I think that if you compare either PSP or PSE to the free alternatives, you'll see that it's easier to edit well with them. Operations are more integrated, and your results are better. Little things like feathered selections, "magic wand" selection, and so on make editing tons easier in these programs vs. free alternatives. In other words, if I really had to, I could probably figure out a way to most everything in another program, provided I was willing to devote sufficient time to figuring it out, and in some cases, to bounce between several programs to do it. I found that I'd rather spend more time taking pictures!
    David Lambert
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  5. #5
    mizuno is offline I'm new here!
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    Thanks for the info. I'm looking for something that is preset and "auto-fix" right now, because I do not have the time to learn every feature. I was told that Windows Live Gallery was equivalent to PSE. But like you said a lot of tutorials use PS or PSE and not Windows Gallery. So it just comes down to a $100 question. Buy PSE or not. Are the added benefits worth the $100 or will Windows Gallery do all the preset and "auto-fix" features already. Save the $100 and put it towards a flash or save it until I need the fine tuning features of PSE..

    Does anyone have experience with both programs?

    Quote Originally Posted by dlambert View Post
    If you look at all the stuff that PSE does, there's a pretty good chance you can find a free alternative somewhere that also does that thing, but you're not going to find one option that does all of those things well, and does them in a single product.

    I used to do basic cropping & resizing in Paint.net, but when I started shooting more digital photos, I got Paint Shop Pro X2, which at the time, was cheaper than PSE and seemed to do at least as much stuff as PSE. I was pretty happy with this as an upgrade, as it gave me some "presets" and "auto-fix" commands that improved photos without me needing to know a lot about how to do those things by hand -- sort of an "auto" mode for post-processing.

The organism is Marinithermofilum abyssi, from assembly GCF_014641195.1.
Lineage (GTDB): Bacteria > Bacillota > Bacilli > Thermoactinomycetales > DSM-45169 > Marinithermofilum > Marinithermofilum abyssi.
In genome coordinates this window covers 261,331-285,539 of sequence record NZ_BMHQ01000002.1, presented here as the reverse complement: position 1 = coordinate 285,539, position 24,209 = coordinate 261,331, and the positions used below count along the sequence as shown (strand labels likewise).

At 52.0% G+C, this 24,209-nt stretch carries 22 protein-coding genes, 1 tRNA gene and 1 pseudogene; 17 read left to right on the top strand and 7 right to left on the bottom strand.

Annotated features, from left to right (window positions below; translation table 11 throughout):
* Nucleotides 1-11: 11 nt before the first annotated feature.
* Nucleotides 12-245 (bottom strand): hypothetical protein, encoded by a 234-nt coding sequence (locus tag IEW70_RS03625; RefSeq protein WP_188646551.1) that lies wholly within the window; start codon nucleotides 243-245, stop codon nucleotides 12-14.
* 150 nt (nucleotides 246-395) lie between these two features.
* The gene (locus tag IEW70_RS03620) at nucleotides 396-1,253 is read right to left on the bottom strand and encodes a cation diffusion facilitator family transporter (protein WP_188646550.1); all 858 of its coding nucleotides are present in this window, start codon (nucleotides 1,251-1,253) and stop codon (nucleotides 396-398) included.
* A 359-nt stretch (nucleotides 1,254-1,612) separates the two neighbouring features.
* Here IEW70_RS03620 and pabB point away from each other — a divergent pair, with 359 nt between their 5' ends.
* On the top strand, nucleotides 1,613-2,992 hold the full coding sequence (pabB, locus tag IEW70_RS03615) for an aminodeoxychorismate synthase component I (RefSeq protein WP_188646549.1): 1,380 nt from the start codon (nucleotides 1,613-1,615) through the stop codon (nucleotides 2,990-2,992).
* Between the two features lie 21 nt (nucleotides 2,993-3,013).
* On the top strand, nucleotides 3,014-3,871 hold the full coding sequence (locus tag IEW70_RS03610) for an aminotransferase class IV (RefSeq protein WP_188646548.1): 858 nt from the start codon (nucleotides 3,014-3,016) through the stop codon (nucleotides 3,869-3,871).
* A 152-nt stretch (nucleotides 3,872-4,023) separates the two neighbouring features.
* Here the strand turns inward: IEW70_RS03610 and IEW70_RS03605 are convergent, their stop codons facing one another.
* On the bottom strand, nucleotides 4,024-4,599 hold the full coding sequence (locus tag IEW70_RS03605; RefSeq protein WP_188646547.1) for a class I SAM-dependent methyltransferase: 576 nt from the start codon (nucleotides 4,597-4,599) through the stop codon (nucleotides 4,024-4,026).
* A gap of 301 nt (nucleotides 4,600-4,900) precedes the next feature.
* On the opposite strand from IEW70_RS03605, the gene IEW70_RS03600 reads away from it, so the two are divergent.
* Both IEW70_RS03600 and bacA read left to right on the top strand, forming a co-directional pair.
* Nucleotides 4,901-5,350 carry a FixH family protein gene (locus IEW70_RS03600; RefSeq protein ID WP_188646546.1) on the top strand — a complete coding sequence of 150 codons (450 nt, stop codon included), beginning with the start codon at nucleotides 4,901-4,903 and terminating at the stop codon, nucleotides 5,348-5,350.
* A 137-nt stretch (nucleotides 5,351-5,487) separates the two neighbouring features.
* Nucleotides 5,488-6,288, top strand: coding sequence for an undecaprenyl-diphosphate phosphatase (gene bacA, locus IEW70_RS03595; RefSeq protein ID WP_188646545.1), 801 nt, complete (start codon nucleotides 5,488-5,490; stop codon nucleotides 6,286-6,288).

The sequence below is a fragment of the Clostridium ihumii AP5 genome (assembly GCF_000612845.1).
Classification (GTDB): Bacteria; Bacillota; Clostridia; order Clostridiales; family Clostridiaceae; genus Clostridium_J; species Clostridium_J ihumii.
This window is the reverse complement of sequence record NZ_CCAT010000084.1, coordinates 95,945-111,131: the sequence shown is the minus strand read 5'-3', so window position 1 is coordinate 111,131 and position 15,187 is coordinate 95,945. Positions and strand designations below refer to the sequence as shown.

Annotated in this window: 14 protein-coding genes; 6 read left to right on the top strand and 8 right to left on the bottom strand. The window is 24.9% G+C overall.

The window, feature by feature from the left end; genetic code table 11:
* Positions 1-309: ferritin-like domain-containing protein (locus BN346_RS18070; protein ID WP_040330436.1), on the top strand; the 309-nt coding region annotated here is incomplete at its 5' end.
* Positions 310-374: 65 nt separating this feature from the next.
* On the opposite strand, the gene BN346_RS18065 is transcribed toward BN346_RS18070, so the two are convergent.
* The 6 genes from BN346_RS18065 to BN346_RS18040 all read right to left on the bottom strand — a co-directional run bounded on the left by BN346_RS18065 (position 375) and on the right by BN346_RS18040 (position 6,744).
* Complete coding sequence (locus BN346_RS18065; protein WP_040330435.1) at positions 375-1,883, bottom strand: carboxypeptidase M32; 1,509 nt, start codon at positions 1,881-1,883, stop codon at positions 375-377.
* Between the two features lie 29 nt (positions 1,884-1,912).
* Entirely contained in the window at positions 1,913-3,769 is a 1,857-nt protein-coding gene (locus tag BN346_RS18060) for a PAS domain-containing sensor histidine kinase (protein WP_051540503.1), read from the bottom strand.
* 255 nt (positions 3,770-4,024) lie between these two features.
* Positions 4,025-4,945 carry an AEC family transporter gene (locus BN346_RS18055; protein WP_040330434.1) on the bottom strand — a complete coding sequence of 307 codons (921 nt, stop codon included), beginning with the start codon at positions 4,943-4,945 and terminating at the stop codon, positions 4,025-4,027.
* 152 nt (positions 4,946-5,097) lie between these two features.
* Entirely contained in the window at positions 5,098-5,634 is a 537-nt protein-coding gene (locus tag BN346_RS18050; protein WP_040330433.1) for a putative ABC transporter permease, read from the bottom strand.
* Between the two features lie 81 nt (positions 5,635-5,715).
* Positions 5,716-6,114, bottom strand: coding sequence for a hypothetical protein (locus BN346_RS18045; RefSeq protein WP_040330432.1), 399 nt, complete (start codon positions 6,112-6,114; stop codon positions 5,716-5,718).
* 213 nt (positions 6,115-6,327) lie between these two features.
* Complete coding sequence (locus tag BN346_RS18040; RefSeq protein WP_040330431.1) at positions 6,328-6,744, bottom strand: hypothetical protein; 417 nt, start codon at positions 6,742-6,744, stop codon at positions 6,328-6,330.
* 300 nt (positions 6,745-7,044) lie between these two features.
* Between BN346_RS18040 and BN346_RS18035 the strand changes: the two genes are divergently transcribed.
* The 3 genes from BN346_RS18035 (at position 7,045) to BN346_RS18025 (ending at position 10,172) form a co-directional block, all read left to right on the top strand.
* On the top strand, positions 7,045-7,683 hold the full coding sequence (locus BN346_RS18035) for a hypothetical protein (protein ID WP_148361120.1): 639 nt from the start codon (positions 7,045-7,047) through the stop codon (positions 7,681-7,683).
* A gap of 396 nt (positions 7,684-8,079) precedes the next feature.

When it came time to upgrade PSP, I'd seen PSE on sale a couple times for about the same cost as upgrading PSP, so I decided to give it a shot. I really wanted to try out Adobe's RAW processor to see if it was better than PSP, and it had also become clear that every image editing tutorial I found was done with PS or PSE, so I thought I'd be able to follow along a little better in PSE.

    I think that if you compare either PSP or PSE to the free alternatives, you'll see that it's easier to edit well with them. Operations are more integrated, and your results are better. Little things like feathered selections, "magic wand" selection, and so on make editing tons easier in these programs vs. free alternatives. In other words, if I really had to, I could probably figure out a way to most everything in another program, provided I was willing to devote sufficient time to figuring it out, and in some cases, to bounce between several programs to do it. I found that I'd rather spend more time taking pictures!
    Canon EOS Rebel XSi
    EF-S18-55 f/3.5-5.6 IS
    EF75-300 f/4.5-5.6 III USM
    EF50 f/1.18 II
    Tamrac Velocity Photo Sling Pack